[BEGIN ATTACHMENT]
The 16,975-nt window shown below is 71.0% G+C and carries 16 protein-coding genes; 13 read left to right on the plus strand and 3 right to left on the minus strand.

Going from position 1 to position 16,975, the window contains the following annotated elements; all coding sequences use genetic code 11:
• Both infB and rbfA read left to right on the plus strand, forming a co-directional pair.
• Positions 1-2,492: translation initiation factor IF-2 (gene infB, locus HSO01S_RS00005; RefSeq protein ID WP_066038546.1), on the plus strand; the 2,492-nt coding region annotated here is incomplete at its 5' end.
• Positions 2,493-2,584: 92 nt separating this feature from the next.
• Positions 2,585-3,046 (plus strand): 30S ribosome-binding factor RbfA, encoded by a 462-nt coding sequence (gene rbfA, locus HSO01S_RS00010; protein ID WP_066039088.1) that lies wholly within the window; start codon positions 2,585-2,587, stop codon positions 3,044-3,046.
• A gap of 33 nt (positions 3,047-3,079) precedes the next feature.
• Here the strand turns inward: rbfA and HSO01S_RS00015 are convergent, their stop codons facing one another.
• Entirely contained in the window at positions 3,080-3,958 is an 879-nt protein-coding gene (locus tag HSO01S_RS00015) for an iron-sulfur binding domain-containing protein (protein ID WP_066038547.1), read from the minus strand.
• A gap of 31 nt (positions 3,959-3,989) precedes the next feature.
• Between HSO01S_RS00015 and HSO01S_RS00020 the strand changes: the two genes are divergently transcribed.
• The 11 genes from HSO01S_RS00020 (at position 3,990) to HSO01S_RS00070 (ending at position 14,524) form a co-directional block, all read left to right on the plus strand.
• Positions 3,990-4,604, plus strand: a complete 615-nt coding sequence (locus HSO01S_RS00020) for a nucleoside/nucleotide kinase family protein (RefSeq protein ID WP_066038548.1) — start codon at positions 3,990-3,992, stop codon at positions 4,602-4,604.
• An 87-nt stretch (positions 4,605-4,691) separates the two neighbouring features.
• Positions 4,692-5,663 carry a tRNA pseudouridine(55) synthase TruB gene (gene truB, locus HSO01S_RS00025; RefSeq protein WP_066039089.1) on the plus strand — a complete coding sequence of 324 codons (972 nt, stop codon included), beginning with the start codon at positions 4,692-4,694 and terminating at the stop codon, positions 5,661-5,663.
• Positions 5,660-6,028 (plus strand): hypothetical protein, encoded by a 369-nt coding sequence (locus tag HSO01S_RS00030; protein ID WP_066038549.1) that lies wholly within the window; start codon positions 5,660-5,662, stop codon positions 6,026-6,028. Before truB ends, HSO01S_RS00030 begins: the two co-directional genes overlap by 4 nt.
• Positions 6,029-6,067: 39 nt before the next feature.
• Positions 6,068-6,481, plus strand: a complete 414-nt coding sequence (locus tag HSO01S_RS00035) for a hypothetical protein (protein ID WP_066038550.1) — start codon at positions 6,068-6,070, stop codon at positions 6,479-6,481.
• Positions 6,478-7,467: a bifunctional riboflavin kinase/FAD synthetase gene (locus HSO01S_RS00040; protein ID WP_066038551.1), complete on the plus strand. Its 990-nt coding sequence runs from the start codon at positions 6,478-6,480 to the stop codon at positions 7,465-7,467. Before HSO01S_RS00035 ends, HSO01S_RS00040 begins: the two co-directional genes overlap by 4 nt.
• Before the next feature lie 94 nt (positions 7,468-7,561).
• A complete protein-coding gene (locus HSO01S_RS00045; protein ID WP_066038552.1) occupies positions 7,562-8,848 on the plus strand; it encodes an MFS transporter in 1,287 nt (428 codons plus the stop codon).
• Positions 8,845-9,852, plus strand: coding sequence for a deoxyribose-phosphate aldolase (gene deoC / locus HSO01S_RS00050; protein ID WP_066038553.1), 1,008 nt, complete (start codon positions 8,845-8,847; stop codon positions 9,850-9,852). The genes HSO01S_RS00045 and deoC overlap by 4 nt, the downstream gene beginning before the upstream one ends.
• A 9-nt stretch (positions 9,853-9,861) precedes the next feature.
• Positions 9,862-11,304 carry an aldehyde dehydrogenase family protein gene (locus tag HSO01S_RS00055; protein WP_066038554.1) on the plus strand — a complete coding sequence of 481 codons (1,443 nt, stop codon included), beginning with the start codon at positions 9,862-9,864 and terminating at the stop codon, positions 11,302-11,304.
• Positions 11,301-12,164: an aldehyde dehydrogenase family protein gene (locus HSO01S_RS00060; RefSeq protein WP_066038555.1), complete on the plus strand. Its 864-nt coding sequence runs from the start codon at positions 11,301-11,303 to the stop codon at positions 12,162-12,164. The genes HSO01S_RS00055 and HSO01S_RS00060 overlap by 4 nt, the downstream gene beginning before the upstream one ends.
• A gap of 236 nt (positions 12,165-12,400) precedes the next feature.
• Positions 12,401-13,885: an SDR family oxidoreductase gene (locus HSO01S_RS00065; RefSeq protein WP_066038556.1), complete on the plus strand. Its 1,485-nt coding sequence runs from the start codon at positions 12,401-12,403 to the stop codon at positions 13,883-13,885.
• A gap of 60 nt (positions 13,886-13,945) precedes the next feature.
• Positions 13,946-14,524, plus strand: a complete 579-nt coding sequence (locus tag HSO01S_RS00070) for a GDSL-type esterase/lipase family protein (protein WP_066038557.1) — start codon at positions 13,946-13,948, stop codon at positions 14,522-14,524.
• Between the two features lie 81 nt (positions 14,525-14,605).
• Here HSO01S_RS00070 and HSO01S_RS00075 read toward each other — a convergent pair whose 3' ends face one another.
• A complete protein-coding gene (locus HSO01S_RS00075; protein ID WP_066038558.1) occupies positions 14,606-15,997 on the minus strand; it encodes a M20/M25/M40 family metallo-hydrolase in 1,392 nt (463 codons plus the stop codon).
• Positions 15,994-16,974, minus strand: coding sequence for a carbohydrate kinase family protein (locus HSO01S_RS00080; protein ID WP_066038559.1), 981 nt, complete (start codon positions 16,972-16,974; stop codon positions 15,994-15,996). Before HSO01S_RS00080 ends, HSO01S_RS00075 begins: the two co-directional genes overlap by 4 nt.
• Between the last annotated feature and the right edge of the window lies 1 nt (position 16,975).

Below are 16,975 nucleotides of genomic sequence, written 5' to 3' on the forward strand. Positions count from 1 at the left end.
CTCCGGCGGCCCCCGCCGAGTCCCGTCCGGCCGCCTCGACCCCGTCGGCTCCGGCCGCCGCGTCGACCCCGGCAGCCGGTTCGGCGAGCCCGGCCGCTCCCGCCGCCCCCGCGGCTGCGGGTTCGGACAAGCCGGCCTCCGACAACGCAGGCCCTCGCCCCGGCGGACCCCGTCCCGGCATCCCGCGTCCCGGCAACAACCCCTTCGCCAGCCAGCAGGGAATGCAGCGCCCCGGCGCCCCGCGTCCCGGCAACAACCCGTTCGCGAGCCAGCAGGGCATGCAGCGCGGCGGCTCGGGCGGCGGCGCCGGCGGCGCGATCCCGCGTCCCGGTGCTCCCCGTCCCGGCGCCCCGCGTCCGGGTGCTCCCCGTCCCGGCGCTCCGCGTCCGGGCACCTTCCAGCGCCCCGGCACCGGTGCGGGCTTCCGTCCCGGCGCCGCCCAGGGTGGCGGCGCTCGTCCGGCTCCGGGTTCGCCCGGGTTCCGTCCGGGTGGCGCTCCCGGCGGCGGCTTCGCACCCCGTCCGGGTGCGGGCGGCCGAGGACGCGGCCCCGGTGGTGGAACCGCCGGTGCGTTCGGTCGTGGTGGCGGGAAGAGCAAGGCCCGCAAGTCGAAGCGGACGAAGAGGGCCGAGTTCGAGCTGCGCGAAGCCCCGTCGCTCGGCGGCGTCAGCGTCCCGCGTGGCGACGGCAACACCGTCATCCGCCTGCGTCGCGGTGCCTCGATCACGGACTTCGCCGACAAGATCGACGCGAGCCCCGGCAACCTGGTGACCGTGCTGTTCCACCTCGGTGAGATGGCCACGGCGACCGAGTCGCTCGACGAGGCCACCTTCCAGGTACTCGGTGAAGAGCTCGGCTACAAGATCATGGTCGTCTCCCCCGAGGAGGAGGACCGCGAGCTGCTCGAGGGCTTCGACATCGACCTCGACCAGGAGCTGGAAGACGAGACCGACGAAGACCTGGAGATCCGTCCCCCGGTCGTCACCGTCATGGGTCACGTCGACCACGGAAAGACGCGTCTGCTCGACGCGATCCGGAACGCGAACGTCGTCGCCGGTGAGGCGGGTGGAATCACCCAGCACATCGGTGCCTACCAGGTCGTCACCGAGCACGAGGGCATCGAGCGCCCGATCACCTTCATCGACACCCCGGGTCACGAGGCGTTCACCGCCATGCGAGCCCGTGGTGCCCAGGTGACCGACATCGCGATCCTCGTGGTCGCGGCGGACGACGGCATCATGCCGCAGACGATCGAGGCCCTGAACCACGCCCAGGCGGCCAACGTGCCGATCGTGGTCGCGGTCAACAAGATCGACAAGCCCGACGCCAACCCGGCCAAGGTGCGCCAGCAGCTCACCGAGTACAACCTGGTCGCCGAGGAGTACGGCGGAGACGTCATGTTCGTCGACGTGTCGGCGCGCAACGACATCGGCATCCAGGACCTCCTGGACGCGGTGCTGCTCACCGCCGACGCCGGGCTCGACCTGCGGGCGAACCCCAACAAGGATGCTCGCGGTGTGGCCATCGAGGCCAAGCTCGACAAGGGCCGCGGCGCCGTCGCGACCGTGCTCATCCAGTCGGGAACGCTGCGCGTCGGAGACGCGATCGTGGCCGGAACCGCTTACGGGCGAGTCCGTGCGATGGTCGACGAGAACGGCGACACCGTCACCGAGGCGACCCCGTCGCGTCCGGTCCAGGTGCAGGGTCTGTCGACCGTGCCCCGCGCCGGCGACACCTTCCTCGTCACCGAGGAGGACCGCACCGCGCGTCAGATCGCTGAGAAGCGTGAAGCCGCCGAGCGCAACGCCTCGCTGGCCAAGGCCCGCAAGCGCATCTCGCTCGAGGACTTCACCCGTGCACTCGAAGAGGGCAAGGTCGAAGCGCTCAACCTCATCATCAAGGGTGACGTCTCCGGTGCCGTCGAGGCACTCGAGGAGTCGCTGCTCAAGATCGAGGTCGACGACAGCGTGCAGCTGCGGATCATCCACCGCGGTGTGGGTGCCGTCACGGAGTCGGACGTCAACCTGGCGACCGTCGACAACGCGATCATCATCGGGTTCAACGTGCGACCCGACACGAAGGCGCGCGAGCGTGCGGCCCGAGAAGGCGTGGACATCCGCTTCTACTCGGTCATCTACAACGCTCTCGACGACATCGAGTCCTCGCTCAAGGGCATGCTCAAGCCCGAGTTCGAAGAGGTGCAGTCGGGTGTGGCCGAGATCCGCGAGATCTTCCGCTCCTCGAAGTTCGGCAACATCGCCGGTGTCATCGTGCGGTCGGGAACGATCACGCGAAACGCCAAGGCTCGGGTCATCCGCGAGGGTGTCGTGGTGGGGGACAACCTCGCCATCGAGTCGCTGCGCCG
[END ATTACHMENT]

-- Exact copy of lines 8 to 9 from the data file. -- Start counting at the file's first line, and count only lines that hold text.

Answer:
• Here the strand turns inward: rbfA and HSO01S_RS00015 are convergent, their stop codons facing one another.
• Entirely contained in the window at positions 3,080-3,958 is an 879-nt protein-coding gene (locus tag HSO01S_RS00015) for an iron-sulfur binding domain-containing protein (protein ID WP_066038547.1), read from the minus strand.